water along the twists and turns of the riverbanks. Depth
measurements show an average river depth of about four feet with
many eight-foot deep holes where the deeper water must flow more
Any shortage of slow water would be particularly
important in the winter when trout metabolism slows down, the fish eat
far less, and they prefer to spend almost all their time in slow
water. The low stream flows in the winter mean the pools are not as
big or as deep. Trout are territorial and competitive. The bigger
and stronger trout eat many of the younger and smaller trout and
drive others downstream. Eliminating the younger fish in the winter
yields a smaller fish population in the spring and summer.
stream restoration projects increase slow water along the banks and,
by directing more flow to the center of the stream, dig deeper pools
in the center of the river. Placing more woody debris in the river,
not always up against the banks, would increase stream complexity
with more areas of slow water and some areas with water running
the general flow of the river.
Glide – An area of
smoothly flowing water with moderately low velocity (10 to 20 cm.
per second) and little or no surface turbulence.
Pool – Part of a
stream slower than the main flow, often with deeper water than the
Riffle – An area
where water flows swiftly over completely or partially submerged
obstructions creating surface turbulence.
Lack of food – Trout primarily eat larval
insects and very small aquatic animals that grow best in riffles
where they get more oxygen and have cleaner rocks to cling to and
hide under. The lack of riffles undoubtedly limits food
production in the stream but the lack of dissolved oxygen that
riffles would produce appears to be a far more important factor in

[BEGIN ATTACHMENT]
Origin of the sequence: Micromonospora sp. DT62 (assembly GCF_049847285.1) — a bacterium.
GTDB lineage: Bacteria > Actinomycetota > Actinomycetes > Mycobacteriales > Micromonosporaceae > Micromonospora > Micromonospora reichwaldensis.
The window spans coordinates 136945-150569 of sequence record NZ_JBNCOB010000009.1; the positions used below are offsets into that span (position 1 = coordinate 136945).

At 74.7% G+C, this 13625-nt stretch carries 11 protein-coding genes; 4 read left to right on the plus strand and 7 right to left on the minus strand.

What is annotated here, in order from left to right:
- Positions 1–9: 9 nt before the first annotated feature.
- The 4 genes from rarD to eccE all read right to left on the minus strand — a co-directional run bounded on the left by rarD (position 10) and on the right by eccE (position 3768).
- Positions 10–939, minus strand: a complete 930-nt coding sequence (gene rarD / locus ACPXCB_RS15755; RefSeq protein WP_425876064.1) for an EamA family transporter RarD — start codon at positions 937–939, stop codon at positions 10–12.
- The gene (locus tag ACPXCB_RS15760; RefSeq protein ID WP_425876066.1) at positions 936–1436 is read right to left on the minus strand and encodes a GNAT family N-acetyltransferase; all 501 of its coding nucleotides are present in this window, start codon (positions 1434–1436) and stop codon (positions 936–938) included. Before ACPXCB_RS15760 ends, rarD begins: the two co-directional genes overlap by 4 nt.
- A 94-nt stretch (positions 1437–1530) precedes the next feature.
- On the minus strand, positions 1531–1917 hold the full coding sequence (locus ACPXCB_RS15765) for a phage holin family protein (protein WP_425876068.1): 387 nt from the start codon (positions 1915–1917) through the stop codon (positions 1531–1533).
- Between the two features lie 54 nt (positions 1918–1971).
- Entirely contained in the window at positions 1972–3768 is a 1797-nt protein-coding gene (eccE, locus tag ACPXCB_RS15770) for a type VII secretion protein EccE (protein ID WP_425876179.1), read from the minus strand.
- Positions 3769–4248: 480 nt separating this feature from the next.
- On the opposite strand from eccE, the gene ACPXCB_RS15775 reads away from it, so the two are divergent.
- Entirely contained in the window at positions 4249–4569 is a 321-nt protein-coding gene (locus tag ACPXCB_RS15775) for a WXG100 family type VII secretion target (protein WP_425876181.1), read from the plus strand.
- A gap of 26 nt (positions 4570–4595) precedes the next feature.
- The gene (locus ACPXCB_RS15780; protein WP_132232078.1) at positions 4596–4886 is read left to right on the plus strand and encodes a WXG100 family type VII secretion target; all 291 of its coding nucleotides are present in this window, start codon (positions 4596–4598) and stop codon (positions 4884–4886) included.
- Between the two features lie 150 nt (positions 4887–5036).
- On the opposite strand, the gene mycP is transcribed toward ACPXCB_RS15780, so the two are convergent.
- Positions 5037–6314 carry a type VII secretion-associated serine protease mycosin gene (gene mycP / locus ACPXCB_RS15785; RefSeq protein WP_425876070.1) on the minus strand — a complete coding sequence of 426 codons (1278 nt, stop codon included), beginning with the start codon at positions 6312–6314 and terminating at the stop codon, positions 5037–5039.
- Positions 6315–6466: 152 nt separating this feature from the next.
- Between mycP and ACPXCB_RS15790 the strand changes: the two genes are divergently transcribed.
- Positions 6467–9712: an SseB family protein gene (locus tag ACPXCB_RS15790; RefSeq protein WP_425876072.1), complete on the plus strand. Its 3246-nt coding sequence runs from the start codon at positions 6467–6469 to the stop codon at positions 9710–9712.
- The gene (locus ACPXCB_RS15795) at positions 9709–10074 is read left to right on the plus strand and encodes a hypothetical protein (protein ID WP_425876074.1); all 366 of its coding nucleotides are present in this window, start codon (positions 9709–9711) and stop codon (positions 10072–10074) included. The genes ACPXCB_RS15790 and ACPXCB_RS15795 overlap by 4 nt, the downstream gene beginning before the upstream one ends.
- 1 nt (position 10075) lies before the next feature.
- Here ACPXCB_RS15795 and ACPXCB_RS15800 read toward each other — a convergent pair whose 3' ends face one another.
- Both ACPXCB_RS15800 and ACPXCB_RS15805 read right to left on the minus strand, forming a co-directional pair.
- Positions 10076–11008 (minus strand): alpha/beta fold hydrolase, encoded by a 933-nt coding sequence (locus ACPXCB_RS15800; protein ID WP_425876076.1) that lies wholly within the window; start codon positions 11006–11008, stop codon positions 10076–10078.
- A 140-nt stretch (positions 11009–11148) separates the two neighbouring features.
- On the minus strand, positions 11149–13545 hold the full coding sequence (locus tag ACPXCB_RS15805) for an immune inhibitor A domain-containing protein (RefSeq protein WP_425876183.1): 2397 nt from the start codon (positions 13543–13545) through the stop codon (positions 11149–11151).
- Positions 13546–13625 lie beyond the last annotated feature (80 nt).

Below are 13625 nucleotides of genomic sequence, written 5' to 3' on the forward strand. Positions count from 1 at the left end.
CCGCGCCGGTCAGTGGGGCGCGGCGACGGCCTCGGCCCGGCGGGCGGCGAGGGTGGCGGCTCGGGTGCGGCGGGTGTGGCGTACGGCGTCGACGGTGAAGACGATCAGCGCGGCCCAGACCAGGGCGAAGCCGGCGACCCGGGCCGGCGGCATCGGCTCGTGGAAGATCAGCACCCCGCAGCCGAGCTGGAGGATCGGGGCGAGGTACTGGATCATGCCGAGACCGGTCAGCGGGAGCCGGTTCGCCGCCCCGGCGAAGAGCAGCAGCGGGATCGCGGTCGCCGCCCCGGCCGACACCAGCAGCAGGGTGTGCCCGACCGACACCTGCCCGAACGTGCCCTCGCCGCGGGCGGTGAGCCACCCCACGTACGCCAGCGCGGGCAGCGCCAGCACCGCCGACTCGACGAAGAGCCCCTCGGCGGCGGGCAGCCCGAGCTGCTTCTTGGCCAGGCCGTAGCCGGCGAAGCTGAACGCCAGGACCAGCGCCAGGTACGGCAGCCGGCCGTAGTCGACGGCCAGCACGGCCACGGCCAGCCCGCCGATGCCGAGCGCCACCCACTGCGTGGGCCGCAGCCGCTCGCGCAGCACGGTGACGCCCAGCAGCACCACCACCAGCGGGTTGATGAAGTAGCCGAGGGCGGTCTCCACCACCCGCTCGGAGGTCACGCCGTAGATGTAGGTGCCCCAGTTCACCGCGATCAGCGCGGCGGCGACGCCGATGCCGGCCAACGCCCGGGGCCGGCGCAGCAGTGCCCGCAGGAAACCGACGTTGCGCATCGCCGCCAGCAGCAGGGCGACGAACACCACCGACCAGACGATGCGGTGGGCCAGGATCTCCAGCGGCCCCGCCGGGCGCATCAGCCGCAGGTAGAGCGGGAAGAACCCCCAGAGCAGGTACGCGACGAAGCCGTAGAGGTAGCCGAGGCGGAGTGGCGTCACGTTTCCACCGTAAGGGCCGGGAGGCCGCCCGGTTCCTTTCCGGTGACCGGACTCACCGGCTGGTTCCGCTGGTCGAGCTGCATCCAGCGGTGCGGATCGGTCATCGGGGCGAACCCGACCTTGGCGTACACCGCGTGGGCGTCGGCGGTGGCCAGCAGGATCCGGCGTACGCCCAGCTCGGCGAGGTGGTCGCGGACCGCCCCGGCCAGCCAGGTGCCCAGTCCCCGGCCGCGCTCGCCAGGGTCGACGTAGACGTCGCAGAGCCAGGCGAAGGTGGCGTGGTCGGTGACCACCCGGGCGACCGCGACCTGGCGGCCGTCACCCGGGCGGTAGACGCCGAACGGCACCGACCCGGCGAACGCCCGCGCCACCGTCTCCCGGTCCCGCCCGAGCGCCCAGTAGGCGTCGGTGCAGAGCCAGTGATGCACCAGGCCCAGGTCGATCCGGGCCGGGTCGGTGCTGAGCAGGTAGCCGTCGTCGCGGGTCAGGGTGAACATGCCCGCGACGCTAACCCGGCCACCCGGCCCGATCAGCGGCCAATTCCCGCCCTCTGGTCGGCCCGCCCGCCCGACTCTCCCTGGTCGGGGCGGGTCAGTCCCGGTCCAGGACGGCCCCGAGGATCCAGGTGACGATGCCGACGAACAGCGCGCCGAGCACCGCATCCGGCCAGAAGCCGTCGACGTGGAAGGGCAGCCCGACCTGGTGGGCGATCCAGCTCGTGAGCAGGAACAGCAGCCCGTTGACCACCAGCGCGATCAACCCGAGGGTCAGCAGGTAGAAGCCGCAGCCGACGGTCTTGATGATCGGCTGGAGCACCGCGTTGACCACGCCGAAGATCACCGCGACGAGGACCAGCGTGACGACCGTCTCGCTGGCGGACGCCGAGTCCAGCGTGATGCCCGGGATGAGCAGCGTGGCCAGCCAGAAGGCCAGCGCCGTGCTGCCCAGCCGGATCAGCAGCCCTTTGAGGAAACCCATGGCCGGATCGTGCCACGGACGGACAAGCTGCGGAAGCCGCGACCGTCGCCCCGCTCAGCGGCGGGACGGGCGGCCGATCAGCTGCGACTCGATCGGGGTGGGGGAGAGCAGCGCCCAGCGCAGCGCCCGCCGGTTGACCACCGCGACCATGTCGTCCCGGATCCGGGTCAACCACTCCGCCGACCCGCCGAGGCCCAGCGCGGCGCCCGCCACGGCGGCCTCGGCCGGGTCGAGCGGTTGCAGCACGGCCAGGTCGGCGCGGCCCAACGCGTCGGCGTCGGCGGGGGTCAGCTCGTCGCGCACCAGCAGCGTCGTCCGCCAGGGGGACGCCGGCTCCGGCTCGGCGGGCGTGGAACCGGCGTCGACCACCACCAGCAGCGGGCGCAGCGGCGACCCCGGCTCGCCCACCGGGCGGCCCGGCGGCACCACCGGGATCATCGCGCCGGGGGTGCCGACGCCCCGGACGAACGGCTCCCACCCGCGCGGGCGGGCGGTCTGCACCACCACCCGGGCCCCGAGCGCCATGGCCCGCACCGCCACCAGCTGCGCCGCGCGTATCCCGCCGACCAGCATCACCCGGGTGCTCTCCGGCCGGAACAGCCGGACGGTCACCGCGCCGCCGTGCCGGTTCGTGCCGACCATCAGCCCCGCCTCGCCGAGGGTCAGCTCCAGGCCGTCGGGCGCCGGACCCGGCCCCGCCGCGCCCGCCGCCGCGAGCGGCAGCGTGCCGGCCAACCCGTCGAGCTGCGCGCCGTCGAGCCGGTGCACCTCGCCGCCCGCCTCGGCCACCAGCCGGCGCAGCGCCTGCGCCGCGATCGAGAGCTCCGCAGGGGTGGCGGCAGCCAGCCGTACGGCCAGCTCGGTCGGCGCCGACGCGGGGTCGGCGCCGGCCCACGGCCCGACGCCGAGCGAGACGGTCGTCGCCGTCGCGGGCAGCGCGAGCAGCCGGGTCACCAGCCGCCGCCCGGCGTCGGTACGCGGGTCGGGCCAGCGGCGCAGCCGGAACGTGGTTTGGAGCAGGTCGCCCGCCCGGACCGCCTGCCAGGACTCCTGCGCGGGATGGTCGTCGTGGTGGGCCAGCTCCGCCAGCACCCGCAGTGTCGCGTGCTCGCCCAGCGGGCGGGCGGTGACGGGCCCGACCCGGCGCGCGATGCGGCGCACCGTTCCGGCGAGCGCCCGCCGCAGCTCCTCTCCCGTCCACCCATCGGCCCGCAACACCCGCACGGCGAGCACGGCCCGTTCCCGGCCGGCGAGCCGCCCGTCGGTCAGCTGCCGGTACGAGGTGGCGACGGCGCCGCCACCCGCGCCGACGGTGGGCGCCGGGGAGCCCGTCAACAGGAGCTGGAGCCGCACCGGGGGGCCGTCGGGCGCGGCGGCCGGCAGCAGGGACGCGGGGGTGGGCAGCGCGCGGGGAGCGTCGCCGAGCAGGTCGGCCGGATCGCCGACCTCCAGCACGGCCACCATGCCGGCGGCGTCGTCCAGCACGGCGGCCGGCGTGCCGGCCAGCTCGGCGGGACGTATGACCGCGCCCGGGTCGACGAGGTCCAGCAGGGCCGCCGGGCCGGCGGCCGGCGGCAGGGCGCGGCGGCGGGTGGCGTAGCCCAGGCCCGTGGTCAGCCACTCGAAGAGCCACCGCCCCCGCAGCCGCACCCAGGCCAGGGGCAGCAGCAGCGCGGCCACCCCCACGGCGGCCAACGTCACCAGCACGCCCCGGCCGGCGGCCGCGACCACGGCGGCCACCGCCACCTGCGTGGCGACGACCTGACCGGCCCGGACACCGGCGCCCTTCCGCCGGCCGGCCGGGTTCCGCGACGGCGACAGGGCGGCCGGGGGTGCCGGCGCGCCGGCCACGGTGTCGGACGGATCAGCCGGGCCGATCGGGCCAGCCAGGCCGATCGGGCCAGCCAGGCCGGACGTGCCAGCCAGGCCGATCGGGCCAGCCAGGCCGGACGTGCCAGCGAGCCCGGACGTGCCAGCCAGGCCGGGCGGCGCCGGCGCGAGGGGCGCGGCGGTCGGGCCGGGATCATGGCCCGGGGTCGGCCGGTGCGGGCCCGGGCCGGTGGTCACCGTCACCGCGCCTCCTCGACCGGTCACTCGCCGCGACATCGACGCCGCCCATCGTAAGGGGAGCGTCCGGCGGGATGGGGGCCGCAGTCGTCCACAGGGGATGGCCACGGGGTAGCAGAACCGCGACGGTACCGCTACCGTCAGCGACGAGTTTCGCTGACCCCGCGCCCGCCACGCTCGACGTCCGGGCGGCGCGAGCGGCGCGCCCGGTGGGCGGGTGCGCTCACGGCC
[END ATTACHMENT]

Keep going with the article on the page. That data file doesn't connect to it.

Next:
limiting the summer trout population.
There are no significant
pollutants in the water. The mosquito abatement program is mosquito
specific and environmentally conscientious.
Shelter from predators – Osprey and otters are the primary fish
predators in the area. The shortage of deep pools in the river give
the otter something of an advantage. But the fish are faster and
there is no reason to think otter predation is any greater here than in
other rivers where trout are thriving. Fish in midstream are
clearly visible to osprey but willows provide good cover along most
of the banks and are growing thicker every year.
Unseasonable stream flows – Aside from the effects on the
temperature and the spawning environment described above, there is
no reason to believe the higher than natural flows in the summer and
lower than natural flows the rest of the year have a direct effect
on the trout.
Pollution – Except for low levels of dissolved oxygen, the river is
not listed by the EPA for any pollutants and there is no other
evidence that the river is polluted.
Good sources of additional information include
Hunter, Christopher J., Better Trout
Habitat: a guide to stream restoration and management, Island
Press, Covelo, CA
Izaak Walton League of America, A Handbook
for Stream Enhancement and Stewardship, The McDonald and
Woodward Publishing Company, Blacksburg, VA